The fact is that our minds insist on making connections with knowledge we have already acquired. When I learn new vocabulary the 'natural' way for instance I learn it in context from reading or hearing it.

Let me use an analogy. Consider a young sapling. Its growth is rapid in linear terms. From day to day you can see its progress. But when you look at a mature tree, it looks the same from day to day. This is quite deceptive. Its growth is spread out over a wide area. If you looked at the tips of the limbs, you would see a growth at the extremities much more like its youthful growth. And because there are so many such branches each of which is of the scale of the sapling, even at their slower growth rates, the overall absolute growth of the mature tree is much, much greater.

As long as one is actively engaged in reading a good quantity of material I believe the case of vocabulary acquisition is similar. By making small advances over a broad front, you may be surprised at how much you are really learning compared to when you were a youngling!

So the strategy behind my proposal was to find some way of connecting new linguistic facts about another language with what you already know. The other principle of learning that I was using was to go in tiny steps so that the process was relatively painless.

My proposal was motivated by my experiences with learning two languages: French and German. German I found more difficult. Both languages have those annoying gender inflections found so much less often in English. German word order I found difficult. By separating the order and inflection acquisition process from the vocabulary acquisition I am guessing that the way would be eased. By using familiar material progressively transformed, I hoped to make the steps of learning small and easy.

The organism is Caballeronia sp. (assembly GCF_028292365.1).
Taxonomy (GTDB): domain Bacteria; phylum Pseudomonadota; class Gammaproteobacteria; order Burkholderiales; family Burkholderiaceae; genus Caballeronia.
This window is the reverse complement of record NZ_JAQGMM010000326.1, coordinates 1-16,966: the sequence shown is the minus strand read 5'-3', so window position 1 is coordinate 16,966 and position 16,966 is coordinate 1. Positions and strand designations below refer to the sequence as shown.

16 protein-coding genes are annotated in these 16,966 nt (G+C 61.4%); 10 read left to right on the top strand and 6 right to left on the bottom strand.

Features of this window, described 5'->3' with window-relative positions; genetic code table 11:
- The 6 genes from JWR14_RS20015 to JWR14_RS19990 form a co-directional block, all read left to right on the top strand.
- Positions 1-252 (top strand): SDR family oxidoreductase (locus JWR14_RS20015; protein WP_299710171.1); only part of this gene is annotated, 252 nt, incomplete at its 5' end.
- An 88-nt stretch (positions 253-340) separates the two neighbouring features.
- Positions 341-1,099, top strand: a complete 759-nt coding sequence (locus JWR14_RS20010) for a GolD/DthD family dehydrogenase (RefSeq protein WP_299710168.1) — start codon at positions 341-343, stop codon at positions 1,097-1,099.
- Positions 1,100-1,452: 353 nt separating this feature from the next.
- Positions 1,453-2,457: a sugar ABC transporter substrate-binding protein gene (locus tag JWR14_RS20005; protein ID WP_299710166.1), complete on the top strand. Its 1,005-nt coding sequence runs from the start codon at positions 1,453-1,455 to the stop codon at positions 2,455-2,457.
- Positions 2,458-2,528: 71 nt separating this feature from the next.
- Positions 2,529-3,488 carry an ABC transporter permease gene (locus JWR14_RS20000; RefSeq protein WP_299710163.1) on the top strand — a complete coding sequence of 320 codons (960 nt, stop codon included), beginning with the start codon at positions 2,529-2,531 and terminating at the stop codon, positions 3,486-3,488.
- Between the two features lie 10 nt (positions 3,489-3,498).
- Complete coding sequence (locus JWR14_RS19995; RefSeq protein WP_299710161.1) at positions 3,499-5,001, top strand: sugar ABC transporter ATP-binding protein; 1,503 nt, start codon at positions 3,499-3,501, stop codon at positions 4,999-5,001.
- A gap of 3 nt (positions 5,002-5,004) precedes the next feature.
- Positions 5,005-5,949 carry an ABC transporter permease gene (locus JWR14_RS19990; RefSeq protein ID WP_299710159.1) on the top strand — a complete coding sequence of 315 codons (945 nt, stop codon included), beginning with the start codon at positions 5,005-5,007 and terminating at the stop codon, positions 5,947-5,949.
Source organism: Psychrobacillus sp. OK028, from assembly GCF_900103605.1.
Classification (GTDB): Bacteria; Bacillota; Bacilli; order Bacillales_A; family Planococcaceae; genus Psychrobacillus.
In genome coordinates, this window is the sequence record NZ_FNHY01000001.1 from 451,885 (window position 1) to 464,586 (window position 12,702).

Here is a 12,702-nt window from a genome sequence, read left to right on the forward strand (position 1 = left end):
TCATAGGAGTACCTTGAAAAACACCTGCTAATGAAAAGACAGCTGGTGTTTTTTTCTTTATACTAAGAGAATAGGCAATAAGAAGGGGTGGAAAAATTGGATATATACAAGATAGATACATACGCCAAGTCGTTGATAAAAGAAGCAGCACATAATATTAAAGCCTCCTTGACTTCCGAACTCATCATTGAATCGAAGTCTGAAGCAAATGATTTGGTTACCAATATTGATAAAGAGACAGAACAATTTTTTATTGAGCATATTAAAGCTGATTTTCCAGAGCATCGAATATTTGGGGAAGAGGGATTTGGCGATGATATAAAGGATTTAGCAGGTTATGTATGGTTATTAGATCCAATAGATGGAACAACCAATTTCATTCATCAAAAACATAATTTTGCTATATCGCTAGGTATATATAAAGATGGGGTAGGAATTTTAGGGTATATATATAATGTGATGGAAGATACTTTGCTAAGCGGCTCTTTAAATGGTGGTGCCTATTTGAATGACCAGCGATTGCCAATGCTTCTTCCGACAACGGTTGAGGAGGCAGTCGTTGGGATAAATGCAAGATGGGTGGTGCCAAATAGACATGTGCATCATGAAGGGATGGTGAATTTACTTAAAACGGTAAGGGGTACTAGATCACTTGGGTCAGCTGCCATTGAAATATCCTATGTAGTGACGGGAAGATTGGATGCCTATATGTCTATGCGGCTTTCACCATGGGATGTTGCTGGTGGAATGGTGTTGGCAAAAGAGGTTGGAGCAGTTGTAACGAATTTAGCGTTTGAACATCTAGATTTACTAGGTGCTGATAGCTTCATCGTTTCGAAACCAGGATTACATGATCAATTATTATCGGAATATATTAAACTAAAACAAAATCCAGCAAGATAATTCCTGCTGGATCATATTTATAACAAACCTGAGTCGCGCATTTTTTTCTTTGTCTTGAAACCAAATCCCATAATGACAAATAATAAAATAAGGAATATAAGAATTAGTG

Another part of the process should be constant memory practice, otherwise known as testing. I think that we place altogether too much emphasis of the rating aspect of testing while ignoring its function of practicing access to what we have in fact stored. If you can successfully recall information on which you are tested, then you have practice remembering it. But, if you fail to answer the question, you get a different benefit. Now you have a question to which you do not know the answer and a greater readiness to receive information on that matter. So when you 'review' material, only part of it is review, the part of it you were or would have been able to answer. The other part of the review is what you did not pick up on the first time. Both aspects are useful in their own ways.

I believe that our whole approach to learning is flawed. I prefer the 100 percent mastery approach, where you learn all of the teaching objectives before progressing to the next phase. These phases of course should be much smaller than grade levels. The ability to follow such a procedure is much greater in contexts such as home schooling, which is probably why the results are so much better there as well as the exposure to other children at different stages of learning and their opportunity to act as teachers.

BraveLad


Markham Robinson,
CEO MasterPlan Financial Software
www.masterplanner.com

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#20244 - 04/05/05 05:01 PM Re: posts
AnnaStrophic Offline
Carpal Tunnel

Registered: 03/15/00
Posts: 6511
Loc: lower upstate New York
Hi, BraveLad! Just a quick heads-up: the David you were replying to hasn't posted here in four (4) years. In fact, I was surprised you found this thread, so buried it was. Anyway, welcome and I'm glad you enjoy discussing words and language as much as we do!